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 Sine gives pi? (Posted on 2013-04-02)
Why does sin(1/5555555°) have a decimal that so closely resembles pi?

 See The Solution Submitted by Jer Rating: 2.0000 (1 votes)

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 Solution Comment 2 of 2 |

As x gets closer and closer to zero, sin(x) approaches x in radians.

To convert from degrees to radians, one must multiply by pi/180.

Since .1111... represents 1/9, .555... represents 5/9.

Disregarding any factor of a power of ten, 1/5555... represents 1/(5/9), or 9/5, so as more 5's are strung together in the denominator, the closer we get to 9/5 degree divided by a larger and larger power of ten. (The 9/5 itself is a limit, or asymptote.)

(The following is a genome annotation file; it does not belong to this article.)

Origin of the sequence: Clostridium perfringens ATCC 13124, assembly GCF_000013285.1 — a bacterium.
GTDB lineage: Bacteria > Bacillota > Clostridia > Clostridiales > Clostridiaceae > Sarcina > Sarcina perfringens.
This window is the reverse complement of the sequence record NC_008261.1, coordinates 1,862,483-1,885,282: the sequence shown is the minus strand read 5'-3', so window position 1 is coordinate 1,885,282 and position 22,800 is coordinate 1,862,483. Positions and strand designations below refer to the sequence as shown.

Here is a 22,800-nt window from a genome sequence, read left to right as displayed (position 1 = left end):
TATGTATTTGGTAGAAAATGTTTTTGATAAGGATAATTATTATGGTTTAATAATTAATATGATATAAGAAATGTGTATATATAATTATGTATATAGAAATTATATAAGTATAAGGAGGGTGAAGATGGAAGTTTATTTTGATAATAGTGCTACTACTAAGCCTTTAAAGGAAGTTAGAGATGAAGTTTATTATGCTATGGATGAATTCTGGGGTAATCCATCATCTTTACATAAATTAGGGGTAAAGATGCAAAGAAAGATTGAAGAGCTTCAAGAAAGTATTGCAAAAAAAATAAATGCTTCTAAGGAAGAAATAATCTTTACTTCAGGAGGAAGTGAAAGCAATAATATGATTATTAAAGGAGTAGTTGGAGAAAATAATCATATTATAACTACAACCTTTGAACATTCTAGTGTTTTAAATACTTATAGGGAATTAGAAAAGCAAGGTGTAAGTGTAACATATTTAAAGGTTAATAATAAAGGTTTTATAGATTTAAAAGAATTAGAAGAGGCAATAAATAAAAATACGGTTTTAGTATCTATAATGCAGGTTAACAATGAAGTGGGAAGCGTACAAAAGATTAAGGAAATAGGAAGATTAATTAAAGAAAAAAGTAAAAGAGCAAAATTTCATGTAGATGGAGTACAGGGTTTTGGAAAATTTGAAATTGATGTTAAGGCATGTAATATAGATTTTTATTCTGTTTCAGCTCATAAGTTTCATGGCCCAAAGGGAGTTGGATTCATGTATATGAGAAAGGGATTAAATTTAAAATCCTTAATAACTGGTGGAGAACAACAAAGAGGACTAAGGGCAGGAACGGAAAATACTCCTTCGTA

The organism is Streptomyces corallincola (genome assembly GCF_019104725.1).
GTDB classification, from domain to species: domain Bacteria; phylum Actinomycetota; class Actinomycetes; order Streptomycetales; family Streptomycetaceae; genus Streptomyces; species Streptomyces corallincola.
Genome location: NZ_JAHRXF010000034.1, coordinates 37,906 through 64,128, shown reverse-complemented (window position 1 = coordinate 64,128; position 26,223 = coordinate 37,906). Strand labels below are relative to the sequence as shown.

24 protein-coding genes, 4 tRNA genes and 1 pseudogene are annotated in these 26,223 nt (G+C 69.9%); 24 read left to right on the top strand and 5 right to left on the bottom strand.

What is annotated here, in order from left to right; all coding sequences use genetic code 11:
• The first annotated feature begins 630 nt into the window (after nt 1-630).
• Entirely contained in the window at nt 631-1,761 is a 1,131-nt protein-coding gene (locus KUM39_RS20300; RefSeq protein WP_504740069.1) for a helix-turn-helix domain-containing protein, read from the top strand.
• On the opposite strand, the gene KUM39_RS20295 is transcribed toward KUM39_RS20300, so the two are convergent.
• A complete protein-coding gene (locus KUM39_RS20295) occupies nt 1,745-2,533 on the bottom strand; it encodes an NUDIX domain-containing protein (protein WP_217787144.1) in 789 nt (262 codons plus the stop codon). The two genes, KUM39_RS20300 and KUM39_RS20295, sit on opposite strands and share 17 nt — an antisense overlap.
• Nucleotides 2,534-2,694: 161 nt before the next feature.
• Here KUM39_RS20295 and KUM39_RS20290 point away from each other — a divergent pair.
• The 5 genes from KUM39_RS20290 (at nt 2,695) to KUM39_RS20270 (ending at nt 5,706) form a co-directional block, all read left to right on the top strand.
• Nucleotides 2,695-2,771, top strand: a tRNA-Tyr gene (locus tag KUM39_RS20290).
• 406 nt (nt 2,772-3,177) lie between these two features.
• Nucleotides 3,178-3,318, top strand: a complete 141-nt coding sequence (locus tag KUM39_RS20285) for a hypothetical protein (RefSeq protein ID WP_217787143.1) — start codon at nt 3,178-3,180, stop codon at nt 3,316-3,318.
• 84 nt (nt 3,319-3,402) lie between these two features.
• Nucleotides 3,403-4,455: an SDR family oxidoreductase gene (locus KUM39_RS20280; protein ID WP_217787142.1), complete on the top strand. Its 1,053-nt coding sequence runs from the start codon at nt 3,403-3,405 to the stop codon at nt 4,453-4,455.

So in the conversion to radians we get (9/5) * pi/180 = pi/100, or just pi divided by a power of ten, to be combined with the other powers of 10, so the leading non-zero digits approach those of pi.

Here are the decimal approximations of 1/5...5, with n 5's:

n                        approx.
1                      0.20000000000000
2                      0.01818181818182
3                      0.00180180180180
4                      0.00018001800180
5                      0.00001800018000
6                      0.00000180000180
7                      0.00000018000002
8                      0.00000001800000
9                      0.00000000180000
10                      0.00000000018000

so of course when multiplied by pi/180, the digits of pi show up.

 Posted by Charlie on 2013-04-02 11:08:08

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